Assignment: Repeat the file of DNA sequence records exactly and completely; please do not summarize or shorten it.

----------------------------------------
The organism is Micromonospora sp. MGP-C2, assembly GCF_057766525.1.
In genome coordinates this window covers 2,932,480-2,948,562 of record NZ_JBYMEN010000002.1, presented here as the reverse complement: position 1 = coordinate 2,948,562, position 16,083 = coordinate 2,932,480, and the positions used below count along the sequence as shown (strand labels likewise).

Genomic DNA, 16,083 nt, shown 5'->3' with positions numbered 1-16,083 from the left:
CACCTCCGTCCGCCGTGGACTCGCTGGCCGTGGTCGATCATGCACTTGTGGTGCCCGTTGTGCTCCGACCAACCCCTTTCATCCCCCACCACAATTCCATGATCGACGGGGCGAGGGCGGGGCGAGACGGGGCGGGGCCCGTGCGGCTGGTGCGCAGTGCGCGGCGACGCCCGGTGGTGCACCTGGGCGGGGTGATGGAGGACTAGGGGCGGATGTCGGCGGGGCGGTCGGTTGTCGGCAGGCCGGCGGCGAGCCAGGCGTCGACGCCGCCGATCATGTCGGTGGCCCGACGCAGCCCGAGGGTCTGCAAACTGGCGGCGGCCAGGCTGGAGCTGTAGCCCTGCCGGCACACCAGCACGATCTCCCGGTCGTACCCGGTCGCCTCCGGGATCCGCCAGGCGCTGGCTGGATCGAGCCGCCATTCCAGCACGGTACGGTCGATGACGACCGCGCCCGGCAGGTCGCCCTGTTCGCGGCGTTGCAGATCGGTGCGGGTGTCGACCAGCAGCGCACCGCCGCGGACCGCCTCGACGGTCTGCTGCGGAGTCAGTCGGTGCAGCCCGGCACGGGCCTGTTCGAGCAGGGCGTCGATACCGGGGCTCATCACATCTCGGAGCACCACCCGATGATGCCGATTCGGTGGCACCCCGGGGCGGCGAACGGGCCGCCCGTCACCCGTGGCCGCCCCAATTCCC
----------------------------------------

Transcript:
The organism is Micromonospora sp. MGP-C2, assembly GCF_057766525.1.
In genome coordinates this window covers 2,932,480-2,948,562 of record NZ_JBYMEN010000002.1, presented here as the reverse complement: position 1 = coordinate 2,948,562, position 16,083 = coordinate 2,932,480, and the positions used below count along the sequence as shown (strand labels likewise).

Genomic DNA, 16,083 nt, shown 5'->3' with positions numbered 1-16,083 from the left:
CACCTCCGTCCGCCGTGGACTCGCTGGCCGTGGTCGATCATGCACTTGTGGTGCCCGTTGTGCTCCGACCAACCCCTTTCATCCCCCACCACAATTCCATGATCGACGGGGCGAGGGCGGGGCGAGACGGGGCGGGGCCCGTGCGGCTGGTGCGCAGTGCGCGGCGACGCCCGGTGGTGCACCTGGGCGGGGTGATGGAGGACTAGGGGCGGATGTCGGCGGGGCGGTCGGTTGTCGGCAGGCCGGCGGCGAGCCAGGCGTCGACGCCGCCGATCATGTCGGTGGCCCGACGCAGCCCGAGGGTCTGCAAACTGGCGGCGGCCAGGCTGGAGCTGTAGCCCTGCCGGCACACCAGCACGATCTCCCGGTCGTACCCGGTCGCCTCCGGGATCCGCCAGGCGCTGGCTGGATCGAGCCGCCATTCCAGCACGGTACGGTCGATGACGACCGCGCCCGGCAGGTCGCCCTGTTCGCGGCGTTGCAGATCGGTGCGGGTGTCGACCAGCAGCGCACCGCCGCGGACCGCCTCGACGGTCTGCTGCGGAGTCAGTCGGTGCAGCCCGGCACGGGCCTGTTCGAGCAGGGCGTCGATACCGGGGCTCATCACATCTCGGAGCACCACCCGATGATGCCGATTCGGTGGCACCCCGGGGCGGCGAACGGGCCGCCCGTCACCCGTGGCCGCCCCAATTCCC